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Screening for learning disabilities in prisons Glynis Murphy, Tizard Centre, Kent Univ

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Presentation on theme: "Screening for learning disabilities in prisons Glynis Murphy, Tizard Centre, Kent Univ"— Presentation transcript:

1 Screening for learning disabilities in prisons Glynis Murphy, Tizard Centre, Kent Univ

2 Offenders with LD: prevalence Interpret data with care! Samples vary, methods vary! Eugenics era: assumed to be very high rates but little good data (eg assessed only those referred with problems; used incorrect norms) In USA: early studies showed 10% of prisoners have ID; recent studies: 3% & less In Australia: often get figures around 10% or more; higher in Aboriginal populations; affected by ethnicity? + lack of diversion possibilities?

3 Offenders & ID: prevalence In UK: studies in 1990s - police station: 5-9% acc to Gudjonsson et al - probation: 6% acc to Mason & Murphy prison: <1% - Harnett, Holland & Murphy, ‘95 More recent UK studies suggested 7% of prisoners have learning disabilities – e.g. Mottram et al study in NW prisons – but methodology criticised Do exact numbers matter?

4 What prisons currently do In the No One Knows Programme, Jenny Talbot (Prison Reform Trust) asked prisons whether they screen people for learning disabilities or difficulties No routine screening going on at time (2008) Clear from rest of ‘No One Knows’ that prisoners with LD were very disadvantaged in terms of: accessing visitors, doctor appoint- ments, ordering meals, accessing work training, + accessing treatment programmes.

5 Bradley report Amongst other recommendations, asserted that prisons should screen for LD Clearly best to screen at entry to CJS – i.e. at police station – that is still (my) long term aim Meanwhile let us try screening in prison! Common objection: but what can we do if we find we have got prisoners with LD? Our answer: all sorts of things! - AND if you don’t know who has LD, how can you help them at all?

6 How can we screen? Common tools & requirements WAIS-IV - gold standard IQ test; takes 45mins-1hr; done by psychologists only WASI - short form IQ test; takes 20 mins; done by psychologists & a few others HASI – much like the WASI; validated in CJS; can train few others to do; over-estimates IQ LIPS – takes 15 mins; vocab & clock drawing; can train others to do it; validated in CJS LDSQ – 10 mins max; very easy to train others; validated in community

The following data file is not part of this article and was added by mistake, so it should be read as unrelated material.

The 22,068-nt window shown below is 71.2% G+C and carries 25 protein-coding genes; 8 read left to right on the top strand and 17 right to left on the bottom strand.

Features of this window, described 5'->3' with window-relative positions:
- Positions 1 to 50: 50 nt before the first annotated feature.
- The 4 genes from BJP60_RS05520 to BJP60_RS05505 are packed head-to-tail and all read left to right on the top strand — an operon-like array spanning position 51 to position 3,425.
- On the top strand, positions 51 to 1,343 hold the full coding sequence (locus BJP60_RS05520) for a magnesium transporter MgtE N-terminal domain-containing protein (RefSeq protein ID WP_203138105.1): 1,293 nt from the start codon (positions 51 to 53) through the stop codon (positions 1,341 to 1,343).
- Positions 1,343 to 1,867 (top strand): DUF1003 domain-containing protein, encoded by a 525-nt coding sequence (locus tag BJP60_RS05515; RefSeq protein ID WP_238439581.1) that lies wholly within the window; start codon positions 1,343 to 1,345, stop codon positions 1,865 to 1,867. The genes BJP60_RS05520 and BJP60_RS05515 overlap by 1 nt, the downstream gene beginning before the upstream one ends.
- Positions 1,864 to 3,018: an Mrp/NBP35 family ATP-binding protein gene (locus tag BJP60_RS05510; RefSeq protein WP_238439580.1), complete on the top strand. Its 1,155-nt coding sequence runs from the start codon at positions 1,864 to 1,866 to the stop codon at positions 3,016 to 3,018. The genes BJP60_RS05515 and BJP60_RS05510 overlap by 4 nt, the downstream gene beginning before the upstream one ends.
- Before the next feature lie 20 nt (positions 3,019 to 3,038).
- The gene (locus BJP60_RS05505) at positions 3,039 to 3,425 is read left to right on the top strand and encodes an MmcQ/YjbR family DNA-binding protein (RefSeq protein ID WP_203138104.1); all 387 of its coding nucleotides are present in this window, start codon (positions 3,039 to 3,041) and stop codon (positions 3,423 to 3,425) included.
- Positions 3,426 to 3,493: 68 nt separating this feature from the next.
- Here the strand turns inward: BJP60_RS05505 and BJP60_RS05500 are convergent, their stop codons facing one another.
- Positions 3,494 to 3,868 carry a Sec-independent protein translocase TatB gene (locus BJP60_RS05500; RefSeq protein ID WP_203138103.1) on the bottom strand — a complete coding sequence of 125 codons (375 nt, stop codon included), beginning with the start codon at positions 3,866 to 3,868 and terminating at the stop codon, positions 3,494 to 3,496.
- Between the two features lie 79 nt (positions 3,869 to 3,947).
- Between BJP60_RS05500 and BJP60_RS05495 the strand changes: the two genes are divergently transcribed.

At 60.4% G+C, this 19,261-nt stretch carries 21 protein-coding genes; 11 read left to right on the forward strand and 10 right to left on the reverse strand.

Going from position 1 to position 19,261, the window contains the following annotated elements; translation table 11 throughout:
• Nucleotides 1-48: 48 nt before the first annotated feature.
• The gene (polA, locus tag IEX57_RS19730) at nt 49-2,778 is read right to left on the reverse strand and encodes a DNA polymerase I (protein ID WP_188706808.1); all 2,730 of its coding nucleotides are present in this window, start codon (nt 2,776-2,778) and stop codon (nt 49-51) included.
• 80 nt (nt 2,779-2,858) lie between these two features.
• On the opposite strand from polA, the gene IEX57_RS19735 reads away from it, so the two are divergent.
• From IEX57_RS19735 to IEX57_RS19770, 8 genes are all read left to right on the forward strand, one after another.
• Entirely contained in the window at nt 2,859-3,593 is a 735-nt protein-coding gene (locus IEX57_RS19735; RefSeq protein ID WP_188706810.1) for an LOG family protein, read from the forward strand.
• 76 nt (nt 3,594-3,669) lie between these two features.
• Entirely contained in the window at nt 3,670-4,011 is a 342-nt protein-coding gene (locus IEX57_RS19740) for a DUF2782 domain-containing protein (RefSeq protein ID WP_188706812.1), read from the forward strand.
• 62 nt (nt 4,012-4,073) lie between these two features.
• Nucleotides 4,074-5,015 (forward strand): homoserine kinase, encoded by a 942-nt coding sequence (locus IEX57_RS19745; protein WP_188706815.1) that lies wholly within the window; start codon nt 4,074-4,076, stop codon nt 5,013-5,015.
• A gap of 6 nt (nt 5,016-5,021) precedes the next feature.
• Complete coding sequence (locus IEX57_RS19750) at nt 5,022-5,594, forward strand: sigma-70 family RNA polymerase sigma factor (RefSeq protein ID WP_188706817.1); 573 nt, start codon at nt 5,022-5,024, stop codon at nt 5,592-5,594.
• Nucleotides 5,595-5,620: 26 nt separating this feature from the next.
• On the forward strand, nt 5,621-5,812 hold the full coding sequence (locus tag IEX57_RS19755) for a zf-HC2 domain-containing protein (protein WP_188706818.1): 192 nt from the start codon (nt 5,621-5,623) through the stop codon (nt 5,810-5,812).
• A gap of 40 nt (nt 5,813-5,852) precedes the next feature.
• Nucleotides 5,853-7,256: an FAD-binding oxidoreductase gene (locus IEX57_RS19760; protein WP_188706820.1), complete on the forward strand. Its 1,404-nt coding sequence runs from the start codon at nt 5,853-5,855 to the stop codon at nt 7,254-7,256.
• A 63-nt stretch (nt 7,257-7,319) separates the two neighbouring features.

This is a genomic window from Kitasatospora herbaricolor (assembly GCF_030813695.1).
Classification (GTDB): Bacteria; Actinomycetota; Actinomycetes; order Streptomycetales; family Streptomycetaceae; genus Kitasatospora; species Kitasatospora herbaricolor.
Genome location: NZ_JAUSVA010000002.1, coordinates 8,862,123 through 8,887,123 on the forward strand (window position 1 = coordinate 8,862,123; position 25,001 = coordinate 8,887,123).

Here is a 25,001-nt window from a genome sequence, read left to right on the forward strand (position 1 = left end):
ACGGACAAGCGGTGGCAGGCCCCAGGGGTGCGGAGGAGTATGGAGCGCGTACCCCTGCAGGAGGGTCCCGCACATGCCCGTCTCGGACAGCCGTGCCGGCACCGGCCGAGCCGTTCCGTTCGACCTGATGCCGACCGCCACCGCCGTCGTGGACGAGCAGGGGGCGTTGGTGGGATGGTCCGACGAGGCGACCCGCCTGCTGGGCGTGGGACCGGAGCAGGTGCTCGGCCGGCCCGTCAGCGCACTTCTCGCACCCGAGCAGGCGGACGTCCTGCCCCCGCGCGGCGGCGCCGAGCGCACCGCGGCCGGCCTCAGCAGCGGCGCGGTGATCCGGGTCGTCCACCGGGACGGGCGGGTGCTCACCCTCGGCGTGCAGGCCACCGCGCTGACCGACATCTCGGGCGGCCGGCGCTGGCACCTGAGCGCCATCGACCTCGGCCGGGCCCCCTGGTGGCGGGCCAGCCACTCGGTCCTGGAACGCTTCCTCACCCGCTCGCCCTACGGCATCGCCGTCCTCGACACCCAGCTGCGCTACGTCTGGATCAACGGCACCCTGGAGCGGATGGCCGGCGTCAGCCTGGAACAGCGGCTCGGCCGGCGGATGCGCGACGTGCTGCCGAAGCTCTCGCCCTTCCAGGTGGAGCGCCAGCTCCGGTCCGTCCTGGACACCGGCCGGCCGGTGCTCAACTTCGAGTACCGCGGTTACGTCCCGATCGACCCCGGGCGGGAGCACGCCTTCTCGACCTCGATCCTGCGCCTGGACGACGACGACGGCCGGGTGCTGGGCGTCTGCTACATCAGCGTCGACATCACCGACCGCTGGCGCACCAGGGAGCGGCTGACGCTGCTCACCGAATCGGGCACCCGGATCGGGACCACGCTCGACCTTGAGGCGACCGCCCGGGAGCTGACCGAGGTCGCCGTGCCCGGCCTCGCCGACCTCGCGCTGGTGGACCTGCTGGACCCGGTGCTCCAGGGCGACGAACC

7 Dept of Health trial in 2010/11 None of tests ideal (adaptive behaviour issue) BUT: Used LDSQ to screen all new entrants to 3 prisons in a 3 mth trial Durham, Birmingham, Wormwood Scrubs Screening done by LD nurse in healthcare in Wormwood Scrubs; by DLO in Birmingham & by Education & Skills staff in Durham Done in first 48 hrs in W. Scrubs + Bham but later in Durham Overall positive ID for LD 7% - see next slide for exact numbers

8 Dept of Health trial PrisonNo. OfferedNo. refusedID as +ve for ID Birmingham1364 (85% of new prisoners) 195 (14%)59 (5%) Wormwood Scrubs 1099 (71%)58 (5%)89 (8.5%) Durham362 (57%)143 (39%)21 (9.5%)

9 What happened next? Up to each prison what they did when someone identified with LD Wormwood Scrubs: the LD nurse called up their local CLDT & invited them in to meet the person & do a full assessment Birmingham: 3 rd sector agency Care First worked in prison (doing activities like crafts) & followed people up when they left – those with LD referred to them Durham: ???

10 What else would we like to do? Train prison officers on what this means & what support the person may need Ensure support for person on literacy - eg to fill in forms for visitors, meals, doctor visits etc Ensure not bullied/harrassed/tricked Ensure wing officers aware (eg he may be struggling to understand, not being stroppy) Provide easy read info Provide access to work + treatment Ensure liaison with local services

11 What happened after the DH 3 mth trial? A hold up + Government change + austerity! Is it still the right thing to do? If yes, why arent we doing it? Is it just resources? (who pays for LDSQ forms? Who conducts the assessments? Who logs the data? Where? Who follows up?) Screening is a target for CLDTs & prisons......

12 Conclusions We know how to screen for LD We could negotiate reasonable price with test company We know how to liaise with prisons We have some ideas for what to do after people are identified We know its the right thing to do Lets do it!


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